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Strike a Balance for a Secure Retirement

Kirk Fricke, CLU®, CFP®
September 20, 2021

As pensions disappear and life spans increase, Americans are increasingly tasked with funding their own retirement by building a sizable nest egg. That tempts some people to focus on savings growth. But growth alone may not give you everything you need to enjoy the retirement you want. You also need security. Let’s look at why you need to strike this balance and how to do it.


Strike a Balance for a Secure Retirement


The ups and downs of market-dependent investments

High returns on your savings tend to come from market-dependent investments, such as stocks. These options also typically offer some income flexibility in retirement — if you need a little more money this month, you can sell additional shares from your portfolio.

But using this strategy alone comes with greater risk — something that’s particularly meaningful as you enter the critical corridor starting about five years before your goal retirement date. This is when you’re more susceptible to market drops since you’re getting ready to start taking income from your portfolio.

For instance, when you’re in the “income fueling assets” phase, making contributions to your retirement accounts, if there is a market downturn, you may be able to recover. Your contributions could even purchase more stock, potentially building your portfolio.

But when you’re in the “assets fueling income” phase and taking withdrawals, a market downturn can create losses your portfolio may not recover from. For example, if stocks are down 35% and you withdraw 5% from your account, that’s equivalent to almost a 40% decrease in your account (assuming the portfolio is 100% stocks).


Even out the risk

Secure income sources balance this risk because they are generally less market dependent. They offer more stability since your income is less likely to go down in a down market. In short, they allow you to secure a portion of your monthly retirement budget. The downside is that secure income sources generally offer less flexibility and inflation protection than a market-dependent investment.

In the past, many people could rely on pensions as a secure income source to carry them through retirement, but few people enjoy that luxury today. Social Security is another secure income source, but it probably won’t make up more than 20% to 30% of your retirement income.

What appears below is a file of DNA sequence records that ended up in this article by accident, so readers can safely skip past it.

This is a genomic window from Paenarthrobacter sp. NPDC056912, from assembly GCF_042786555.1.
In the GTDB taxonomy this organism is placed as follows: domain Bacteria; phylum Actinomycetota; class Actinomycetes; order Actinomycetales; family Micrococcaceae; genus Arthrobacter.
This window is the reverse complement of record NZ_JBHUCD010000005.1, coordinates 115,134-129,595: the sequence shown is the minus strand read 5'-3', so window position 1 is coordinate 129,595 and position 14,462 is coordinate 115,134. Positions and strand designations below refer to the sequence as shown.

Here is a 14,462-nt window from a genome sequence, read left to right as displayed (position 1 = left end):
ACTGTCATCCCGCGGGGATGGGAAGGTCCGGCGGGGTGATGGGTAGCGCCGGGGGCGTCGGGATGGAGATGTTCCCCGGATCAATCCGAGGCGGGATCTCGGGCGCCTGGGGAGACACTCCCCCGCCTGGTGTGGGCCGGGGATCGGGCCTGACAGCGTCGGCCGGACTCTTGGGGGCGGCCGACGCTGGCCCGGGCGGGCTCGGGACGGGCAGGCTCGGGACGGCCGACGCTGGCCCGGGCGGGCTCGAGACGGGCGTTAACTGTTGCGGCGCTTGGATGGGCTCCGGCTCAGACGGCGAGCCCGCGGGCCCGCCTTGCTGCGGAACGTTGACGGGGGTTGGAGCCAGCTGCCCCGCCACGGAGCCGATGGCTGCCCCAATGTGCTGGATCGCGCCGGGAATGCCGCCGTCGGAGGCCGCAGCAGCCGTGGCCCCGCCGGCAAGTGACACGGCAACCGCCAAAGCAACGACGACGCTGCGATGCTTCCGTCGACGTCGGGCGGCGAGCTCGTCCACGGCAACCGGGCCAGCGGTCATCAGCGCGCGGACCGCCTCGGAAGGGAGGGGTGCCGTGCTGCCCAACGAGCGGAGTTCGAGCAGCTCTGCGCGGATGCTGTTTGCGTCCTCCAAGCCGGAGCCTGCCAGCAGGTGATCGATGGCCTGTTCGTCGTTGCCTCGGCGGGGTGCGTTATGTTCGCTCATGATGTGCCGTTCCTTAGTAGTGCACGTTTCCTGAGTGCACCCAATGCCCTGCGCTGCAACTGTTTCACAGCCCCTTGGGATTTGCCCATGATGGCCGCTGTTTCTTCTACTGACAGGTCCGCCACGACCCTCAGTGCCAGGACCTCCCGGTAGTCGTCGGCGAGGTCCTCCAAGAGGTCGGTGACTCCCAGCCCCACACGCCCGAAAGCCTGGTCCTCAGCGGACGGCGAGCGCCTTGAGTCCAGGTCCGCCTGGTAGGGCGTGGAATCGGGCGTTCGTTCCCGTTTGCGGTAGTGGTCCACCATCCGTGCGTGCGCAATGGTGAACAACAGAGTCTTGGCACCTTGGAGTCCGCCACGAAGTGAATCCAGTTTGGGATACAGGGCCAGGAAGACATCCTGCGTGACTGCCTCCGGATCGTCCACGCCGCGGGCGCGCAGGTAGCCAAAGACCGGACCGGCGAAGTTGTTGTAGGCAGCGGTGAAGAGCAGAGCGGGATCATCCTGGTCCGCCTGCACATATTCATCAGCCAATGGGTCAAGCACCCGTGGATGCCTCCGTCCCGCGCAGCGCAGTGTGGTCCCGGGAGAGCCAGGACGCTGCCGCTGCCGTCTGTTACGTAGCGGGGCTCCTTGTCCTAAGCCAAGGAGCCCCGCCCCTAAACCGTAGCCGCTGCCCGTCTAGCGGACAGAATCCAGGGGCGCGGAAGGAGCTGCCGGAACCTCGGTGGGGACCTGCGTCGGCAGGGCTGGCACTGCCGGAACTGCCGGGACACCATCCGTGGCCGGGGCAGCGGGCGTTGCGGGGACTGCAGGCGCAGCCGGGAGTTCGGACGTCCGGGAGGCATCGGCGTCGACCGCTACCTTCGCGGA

That means you’ll need to supplement the secure portion of your portfolio with other instruments. You’ll have many choices, including bonds of nearly any type — such as municipal and Treasury bonds — as well as bond funds and annuities.


Balance needs and wishes

Secure income sources do more than balance your portfolio and help you weather market fluctuations. They can also act as a sort of “paycheck” that lets you cover your regular, essential expenses in retirement, such as your mortgage, food and health care.

With these basics managed, you can give the growth portion of your money the time it needs to build funds you can later use for discretionary spending on your retirement wants and wishes.

The challenge can be striking that correct balance. Since everyone’s financial situation and retirement goals are different, the balance will also vary by person. You can start by considering what your essential expenses will be in retirement, then build the secure income side of your portfolio around meeting that need. You can then work on a diversified, growth-oriented aspect.

Your financial advisor can help you calculate the right balance to help ensure you reach that retirement dream. Your Hancock Whitney team is here to help if you’d like to schedule a personal discussion.


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The information, views, opinions, and positions expressed by the author(s), presenter(s), and/or presented in the article are those of the author or individual who made the statement and do not necessarily reflect the policies, views, opinions, and positions of Hancock Whitney Bank. Hancock Whitney makes no representations as to the accuracy, completeness, timeliness, suitability, or validity of any information presented.

This information is general in nature and is provided for educational purposes only. Information provided and statements made should not be relied on or interpreted as accounting, financial planning, investment, legal, or tax advice. Hancock Whitney Bank encourages you to consult a professional for advice applicable to your specific situation.

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